By Jim Donovan

By Jim Donovan

PHILADELPHIA (CBS) — There is just two more weeks to file your tax returns.  If you’re waiting for the last minute, you better be sure to double and even triple check all of the numbers.  As 3 On Your Side’s Consumer Reporter Jim Donovan finds, even a simple mistake could leave you empty handed.

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When Cynthia Raber filed her tax return in February she was looking forward to getting a hefty refund of around $3,000.  She says, “My daughter got hers, my mother got hers, everybody did theirs at the same time.  I didn’t get mine.”  That’s when Raber noticed a problem with her return.  She says, “My checking account wasn’t right.”   The number that was provided with the return was two digits off, and her refund was deposited in someone else’s bank account!  She says, “It was a mistake and the problem is I’m suffering for it.”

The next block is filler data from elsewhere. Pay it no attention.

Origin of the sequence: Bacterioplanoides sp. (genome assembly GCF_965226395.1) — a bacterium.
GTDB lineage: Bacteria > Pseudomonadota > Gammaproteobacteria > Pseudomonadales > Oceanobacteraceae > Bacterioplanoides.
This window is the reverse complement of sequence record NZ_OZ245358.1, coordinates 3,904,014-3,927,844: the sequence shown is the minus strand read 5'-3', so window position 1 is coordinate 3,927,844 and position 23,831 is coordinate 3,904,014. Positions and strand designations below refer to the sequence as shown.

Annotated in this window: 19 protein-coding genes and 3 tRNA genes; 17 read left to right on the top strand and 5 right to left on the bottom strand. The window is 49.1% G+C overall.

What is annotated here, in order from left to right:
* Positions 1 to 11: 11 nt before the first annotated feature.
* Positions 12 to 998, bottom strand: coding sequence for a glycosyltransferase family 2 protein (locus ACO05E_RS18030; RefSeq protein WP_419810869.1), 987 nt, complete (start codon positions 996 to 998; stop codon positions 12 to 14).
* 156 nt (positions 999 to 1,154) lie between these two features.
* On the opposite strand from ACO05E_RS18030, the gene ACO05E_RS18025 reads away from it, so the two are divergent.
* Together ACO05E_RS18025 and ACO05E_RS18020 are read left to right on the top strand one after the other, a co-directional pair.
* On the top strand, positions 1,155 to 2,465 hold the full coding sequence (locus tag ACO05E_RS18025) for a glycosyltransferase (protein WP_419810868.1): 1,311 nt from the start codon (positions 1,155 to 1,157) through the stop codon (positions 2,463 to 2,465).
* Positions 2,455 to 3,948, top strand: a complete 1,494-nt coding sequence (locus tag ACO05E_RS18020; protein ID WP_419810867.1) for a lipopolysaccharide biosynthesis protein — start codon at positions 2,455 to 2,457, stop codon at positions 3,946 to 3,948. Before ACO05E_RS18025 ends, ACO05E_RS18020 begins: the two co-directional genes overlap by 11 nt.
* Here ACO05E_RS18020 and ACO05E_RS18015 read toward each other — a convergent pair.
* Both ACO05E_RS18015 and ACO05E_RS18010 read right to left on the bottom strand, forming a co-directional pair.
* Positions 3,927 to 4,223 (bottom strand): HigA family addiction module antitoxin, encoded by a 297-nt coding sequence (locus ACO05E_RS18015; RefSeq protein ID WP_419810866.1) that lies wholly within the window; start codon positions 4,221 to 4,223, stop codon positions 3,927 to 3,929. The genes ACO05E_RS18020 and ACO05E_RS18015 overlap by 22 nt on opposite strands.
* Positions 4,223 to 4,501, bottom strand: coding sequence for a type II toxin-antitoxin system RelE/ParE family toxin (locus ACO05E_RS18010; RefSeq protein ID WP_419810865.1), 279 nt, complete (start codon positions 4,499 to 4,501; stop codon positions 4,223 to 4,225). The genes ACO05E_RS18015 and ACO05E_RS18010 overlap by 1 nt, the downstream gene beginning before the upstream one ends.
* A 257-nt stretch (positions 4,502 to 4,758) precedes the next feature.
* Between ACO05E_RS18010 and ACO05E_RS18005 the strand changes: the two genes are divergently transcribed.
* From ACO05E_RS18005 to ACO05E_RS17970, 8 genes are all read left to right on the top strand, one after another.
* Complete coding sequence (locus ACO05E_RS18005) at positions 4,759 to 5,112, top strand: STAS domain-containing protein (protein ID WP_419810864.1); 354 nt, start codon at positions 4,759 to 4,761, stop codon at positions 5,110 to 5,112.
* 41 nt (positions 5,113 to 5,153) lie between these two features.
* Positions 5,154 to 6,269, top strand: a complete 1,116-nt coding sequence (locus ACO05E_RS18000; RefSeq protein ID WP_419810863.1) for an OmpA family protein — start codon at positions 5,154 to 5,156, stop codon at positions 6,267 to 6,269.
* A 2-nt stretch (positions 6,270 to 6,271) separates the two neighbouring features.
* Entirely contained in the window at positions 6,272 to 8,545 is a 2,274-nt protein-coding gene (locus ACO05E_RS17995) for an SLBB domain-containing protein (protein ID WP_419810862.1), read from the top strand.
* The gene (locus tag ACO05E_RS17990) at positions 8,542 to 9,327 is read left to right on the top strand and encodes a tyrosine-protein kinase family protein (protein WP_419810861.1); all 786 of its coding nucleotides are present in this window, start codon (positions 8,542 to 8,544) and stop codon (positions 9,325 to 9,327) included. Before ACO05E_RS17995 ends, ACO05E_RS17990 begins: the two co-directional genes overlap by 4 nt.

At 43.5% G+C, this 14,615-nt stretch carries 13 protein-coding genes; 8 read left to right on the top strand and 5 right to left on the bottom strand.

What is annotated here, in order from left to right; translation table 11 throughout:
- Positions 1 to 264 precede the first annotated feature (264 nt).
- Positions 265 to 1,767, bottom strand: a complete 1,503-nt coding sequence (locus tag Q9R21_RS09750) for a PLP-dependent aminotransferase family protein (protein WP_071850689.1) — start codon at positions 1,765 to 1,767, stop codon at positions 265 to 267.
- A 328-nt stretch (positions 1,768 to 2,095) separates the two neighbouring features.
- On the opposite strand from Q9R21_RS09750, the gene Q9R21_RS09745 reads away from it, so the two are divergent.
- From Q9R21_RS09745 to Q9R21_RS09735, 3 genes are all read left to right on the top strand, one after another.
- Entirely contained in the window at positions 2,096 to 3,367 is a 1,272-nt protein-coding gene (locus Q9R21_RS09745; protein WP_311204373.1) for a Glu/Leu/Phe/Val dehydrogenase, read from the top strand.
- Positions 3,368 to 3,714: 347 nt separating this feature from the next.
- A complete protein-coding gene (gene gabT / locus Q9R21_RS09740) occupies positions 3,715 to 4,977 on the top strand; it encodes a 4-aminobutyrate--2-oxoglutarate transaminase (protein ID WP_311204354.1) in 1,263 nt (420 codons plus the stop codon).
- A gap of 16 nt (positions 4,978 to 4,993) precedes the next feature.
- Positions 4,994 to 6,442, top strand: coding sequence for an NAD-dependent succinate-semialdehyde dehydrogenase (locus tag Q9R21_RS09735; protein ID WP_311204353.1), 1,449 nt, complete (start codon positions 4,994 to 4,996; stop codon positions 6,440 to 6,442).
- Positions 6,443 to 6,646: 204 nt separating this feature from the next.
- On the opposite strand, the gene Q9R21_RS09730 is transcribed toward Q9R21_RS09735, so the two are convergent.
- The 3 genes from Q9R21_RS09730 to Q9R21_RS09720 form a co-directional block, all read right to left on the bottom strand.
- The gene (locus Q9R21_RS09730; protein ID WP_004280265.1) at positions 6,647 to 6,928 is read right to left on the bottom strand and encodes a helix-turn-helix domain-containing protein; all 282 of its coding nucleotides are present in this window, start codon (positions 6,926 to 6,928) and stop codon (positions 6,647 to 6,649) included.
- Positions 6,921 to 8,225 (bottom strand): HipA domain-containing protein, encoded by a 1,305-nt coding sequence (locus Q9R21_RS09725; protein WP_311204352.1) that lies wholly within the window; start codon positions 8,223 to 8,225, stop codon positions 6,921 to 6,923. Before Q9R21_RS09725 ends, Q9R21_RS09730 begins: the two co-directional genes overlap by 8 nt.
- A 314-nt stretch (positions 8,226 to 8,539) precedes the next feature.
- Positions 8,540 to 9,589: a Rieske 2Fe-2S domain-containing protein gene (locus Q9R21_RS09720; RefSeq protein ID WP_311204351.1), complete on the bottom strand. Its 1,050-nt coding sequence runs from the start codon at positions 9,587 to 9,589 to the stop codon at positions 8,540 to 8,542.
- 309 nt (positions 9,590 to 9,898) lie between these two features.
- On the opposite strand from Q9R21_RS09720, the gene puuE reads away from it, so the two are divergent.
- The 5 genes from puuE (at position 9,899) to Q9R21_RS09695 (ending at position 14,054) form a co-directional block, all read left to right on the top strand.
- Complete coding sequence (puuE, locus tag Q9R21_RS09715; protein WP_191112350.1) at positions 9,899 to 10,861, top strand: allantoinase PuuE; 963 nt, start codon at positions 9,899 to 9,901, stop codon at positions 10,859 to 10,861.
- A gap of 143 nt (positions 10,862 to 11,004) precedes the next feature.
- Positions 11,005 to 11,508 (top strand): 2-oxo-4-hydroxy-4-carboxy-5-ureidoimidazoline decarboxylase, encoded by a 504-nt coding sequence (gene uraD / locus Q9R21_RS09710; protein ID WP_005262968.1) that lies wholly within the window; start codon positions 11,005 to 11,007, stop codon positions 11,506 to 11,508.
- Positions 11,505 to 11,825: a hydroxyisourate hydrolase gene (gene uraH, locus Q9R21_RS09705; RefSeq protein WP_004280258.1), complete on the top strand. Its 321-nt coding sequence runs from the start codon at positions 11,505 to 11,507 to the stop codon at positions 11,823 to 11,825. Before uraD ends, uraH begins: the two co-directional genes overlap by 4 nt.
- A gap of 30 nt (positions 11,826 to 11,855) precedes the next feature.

Kay Bell with says when this sort of error occurs, it’s a true pain to get corrected.  She says, “It’s up to the individual tax payer to make sure the account number and routing number are correct.  If you make a mistake and it goes into someone else’s account it’s between you and your bank to figure it out.”

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When Raber alerted her bank, Bank of America, she says they told her they were unsuccessful in reaching the other account owner.  Raber says, “so they’re basically telling me I gifted this man this money.”   Bank of America says it has no legal authority to seize funds on behalf of a taxpayer and that the I.R.S. should be contacted to attempt to resolve the situation.  But the I.R.S. says it “assumes no responsibility for tax preparer or taxpayer error.”

Regardless, Raber says, “I’m not giving up, that’s my money. I worked hard for that.”  She has filed paperwork that allows the I.R.S. to contact the bank on her behalf.  Hopefully that with help.  But the I.R.S. policy says if funds aren’t available or a bank refuses to return the funds.  It can’t compel the bank to do so.

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